Charles Dharapak AP

Originally published on Fri July 11, 2014 2:14 pm

The Justice Department has decided not to bring criminal charges against two police who shot and killed a woman after a wild car chase from the White House to the grounds of the U.S. Capitol last fall.

The woman, 34-year-old Miriam Carey of Stanford, Conn., struck a security officer with her car near the White House on Oct. 3 before driving off at high speed. Carey's 1-year-old daughter was in the car at the time of the incident but was unharmed.

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Shots - Health News
3:32 pm
Thu July 10, 2014

Doctors Face Ethical Issues In Benching Kids With Concussions

If parents won't bench a child after a concussion, is it OK for the doctor to tell the coach?
iStockphoto

Doctors have gotten much better at diagnosing and treating sports-related concussions, which is a good thing since Americans suffer up to 4 million sports-related concussions a year.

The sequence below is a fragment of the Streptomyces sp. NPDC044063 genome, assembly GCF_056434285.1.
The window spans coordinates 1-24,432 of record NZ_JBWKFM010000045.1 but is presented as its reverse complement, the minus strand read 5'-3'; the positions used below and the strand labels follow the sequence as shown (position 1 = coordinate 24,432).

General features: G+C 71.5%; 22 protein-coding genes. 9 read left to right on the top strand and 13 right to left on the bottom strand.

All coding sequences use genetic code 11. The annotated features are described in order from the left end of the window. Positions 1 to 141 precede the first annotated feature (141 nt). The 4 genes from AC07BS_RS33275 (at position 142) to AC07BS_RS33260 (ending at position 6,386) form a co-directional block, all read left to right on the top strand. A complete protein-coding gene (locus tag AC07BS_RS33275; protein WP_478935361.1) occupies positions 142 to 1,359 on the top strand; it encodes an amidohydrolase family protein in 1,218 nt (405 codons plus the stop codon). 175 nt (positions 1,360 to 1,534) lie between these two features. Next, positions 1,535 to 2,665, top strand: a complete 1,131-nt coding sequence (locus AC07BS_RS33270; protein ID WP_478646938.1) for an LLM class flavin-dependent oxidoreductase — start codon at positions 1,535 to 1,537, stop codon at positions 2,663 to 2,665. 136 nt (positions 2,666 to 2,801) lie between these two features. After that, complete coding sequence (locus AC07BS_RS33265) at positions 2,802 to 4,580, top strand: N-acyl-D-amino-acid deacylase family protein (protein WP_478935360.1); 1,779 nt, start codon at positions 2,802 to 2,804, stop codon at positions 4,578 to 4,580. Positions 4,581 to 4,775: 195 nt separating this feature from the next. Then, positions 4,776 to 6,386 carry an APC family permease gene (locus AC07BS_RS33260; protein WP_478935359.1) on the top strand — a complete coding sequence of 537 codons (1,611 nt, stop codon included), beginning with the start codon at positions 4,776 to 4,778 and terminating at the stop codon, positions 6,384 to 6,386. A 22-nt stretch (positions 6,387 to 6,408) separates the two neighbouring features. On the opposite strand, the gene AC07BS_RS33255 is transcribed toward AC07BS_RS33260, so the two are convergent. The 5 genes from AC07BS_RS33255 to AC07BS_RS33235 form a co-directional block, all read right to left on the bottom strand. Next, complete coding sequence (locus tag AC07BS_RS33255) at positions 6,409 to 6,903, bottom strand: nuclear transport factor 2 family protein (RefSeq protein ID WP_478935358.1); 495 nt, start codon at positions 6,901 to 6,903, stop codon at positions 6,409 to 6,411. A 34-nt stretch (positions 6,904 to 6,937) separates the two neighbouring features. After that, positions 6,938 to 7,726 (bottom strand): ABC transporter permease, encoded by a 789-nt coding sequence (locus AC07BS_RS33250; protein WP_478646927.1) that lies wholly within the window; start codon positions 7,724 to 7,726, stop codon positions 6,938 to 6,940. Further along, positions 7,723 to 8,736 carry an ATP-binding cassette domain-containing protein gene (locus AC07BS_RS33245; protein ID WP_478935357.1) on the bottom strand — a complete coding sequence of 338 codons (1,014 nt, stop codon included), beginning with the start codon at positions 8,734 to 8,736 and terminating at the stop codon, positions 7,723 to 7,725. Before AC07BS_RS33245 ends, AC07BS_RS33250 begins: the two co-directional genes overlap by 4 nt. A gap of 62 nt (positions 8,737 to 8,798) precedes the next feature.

But we're not so good at is following their advice.

Student athletes and parents sometimes balk at doctors' recommendations to avoid play until concussion symptoms are gone, or to cut back on schoolwork. Both have been shown to speed recovery, and getting another hit on a vulnerable brain increases the risk of long-term problems.

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All Tech Considered
3:08 pm
Thu July 10, 2014

A New Device Lets You Track Your Preschooler ... And Listen In

KizON went on sale in South Korea this week, with North America and Europe to follow later this year. Its price has not yet been announced.
LG

Originally published on Thu July 10, 2014 5:51 pm

I was always thankful that my parents didn't "leash me" at the mall or grocery store when I was a child — but you'll never guess what parents can strap on their kids nowadays.

LG Electronics introduced a device Wednesday called the KizON. Meant for those in preschool and primary school, it's essentially a kid-tracking wristband.